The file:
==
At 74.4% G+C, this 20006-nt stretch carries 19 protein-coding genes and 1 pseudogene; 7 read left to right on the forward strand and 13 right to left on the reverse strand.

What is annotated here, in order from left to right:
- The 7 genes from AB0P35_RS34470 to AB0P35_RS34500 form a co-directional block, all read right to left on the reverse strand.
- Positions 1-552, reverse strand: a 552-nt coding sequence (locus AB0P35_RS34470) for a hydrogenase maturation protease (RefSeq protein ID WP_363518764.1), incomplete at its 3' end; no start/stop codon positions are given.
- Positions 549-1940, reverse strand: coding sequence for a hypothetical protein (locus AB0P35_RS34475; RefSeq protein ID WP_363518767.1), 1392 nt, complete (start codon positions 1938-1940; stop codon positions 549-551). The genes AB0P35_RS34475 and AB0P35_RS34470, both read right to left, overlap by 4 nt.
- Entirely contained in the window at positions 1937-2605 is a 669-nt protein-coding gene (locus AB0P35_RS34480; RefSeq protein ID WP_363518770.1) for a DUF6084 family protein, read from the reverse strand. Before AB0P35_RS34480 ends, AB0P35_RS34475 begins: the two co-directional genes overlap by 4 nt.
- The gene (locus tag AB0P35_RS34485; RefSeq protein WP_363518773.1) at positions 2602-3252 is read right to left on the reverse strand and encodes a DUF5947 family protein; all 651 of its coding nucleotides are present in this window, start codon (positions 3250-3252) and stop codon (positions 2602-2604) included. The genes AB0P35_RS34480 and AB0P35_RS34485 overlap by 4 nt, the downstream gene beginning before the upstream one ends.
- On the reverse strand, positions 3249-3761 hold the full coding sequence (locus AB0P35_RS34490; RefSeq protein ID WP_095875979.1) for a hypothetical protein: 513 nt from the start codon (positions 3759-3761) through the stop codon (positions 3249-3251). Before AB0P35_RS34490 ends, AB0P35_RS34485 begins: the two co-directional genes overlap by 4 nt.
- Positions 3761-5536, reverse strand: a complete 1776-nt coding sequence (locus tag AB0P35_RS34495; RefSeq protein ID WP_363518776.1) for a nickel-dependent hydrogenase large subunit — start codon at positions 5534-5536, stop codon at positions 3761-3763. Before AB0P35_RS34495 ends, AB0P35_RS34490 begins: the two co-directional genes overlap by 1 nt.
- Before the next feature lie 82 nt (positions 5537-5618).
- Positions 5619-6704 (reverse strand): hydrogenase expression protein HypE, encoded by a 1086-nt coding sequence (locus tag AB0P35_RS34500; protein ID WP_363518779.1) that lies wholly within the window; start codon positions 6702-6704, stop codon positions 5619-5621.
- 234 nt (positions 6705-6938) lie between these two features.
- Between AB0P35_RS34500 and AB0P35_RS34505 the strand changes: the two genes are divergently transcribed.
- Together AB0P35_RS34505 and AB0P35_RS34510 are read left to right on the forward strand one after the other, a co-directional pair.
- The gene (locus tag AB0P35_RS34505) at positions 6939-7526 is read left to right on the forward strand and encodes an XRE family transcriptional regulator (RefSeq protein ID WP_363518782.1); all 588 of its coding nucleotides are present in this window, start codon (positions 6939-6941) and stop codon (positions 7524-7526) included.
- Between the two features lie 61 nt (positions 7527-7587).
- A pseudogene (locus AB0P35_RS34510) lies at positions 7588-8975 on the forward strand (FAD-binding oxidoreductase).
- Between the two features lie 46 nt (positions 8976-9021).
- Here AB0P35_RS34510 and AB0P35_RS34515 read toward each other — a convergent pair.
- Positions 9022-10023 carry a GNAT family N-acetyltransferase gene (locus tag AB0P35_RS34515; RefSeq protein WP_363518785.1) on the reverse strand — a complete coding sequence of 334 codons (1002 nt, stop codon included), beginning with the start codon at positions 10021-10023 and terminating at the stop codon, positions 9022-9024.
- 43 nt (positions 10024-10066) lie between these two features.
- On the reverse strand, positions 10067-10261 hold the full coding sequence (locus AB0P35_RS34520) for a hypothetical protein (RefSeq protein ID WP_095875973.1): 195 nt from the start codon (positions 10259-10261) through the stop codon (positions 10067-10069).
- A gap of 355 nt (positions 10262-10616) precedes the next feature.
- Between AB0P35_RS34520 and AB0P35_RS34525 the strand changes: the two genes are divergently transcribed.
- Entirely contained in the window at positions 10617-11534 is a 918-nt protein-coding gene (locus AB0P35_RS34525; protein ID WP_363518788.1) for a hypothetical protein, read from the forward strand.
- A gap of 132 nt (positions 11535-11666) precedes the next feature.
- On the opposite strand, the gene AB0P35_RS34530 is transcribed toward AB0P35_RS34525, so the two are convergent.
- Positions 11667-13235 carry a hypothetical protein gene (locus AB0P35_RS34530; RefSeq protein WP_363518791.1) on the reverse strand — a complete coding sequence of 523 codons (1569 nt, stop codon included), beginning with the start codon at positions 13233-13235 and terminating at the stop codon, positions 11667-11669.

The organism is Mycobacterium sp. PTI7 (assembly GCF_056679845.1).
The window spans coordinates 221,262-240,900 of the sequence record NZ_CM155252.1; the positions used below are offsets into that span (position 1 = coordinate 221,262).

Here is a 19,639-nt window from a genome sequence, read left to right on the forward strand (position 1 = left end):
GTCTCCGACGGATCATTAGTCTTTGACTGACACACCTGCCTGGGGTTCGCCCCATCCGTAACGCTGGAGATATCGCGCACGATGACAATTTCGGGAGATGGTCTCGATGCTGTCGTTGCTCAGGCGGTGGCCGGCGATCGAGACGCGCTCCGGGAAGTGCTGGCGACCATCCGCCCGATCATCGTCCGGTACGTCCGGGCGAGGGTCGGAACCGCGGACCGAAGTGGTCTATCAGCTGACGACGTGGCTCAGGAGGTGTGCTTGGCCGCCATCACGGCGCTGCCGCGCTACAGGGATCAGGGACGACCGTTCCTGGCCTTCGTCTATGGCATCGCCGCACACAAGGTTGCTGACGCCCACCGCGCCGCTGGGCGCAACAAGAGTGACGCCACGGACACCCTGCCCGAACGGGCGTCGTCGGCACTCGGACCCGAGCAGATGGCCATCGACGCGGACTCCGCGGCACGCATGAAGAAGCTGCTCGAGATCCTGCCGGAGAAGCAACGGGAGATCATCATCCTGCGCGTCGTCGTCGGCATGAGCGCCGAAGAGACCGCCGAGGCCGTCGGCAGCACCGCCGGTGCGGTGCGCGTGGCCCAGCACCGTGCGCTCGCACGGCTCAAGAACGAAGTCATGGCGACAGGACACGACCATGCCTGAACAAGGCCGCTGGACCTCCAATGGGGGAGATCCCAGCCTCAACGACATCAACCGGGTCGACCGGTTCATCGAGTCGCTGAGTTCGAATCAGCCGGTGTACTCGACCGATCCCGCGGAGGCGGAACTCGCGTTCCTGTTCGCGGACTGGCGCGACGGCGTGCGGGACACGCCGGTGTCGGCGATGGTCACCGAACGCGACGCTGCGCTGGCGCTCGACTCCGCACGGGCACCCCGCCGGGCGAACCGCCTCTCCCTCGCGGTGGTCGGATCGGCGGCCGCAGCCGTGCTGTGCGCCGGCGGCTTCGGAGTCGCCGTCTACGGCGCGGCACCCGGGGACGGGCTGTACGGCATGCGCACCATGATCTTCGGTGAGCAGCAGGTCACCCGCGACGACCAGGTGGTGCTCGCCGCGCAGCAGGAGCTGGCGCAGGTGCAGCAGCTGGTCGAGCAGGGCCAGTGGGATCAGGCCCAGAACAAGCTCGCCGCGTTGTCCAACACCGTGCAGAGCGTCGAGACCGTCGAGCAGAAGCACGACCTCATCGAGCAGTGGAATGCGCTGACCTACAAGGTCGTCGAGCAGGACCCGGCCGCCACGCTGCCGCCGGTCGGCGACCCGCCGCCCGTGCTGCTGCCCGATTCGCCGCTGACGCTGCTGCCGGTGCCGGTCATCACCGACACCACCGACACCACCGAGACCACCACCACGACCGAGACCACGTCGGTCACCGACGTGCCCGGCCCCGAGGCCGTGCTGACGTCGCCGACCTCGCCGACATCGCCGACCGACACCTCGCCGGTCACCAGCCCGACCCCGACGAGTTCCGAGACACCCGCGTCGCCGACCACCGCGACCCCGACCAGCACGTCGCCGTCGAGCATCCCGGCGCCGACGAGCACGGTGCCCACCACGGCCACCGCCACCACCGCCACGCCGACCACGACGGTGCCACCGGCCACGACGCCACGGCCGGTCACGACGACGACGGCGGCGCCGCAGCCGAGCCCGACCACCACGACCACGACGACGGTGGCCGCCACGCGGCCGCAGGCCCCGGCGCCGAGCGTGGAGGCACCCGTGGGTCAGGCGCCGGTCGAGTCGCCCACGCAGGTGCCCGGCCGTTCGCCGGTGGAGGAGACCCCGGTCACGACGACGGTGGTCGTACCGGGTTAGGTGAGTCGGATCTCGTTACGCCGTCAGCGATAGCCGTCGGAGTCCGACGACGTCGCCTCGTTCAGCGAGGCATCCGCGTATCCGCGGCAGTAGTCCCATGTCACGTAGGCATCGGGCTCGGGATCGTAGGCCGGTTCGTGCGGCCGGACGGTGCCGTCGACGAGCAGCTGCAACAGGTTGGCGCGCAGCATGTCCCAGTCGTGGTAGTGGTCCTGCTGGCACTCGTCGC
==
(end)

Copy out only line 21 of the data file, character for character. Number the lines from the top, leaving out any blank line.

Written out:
- 43 nt (positions 10024-10066) lie between these two features.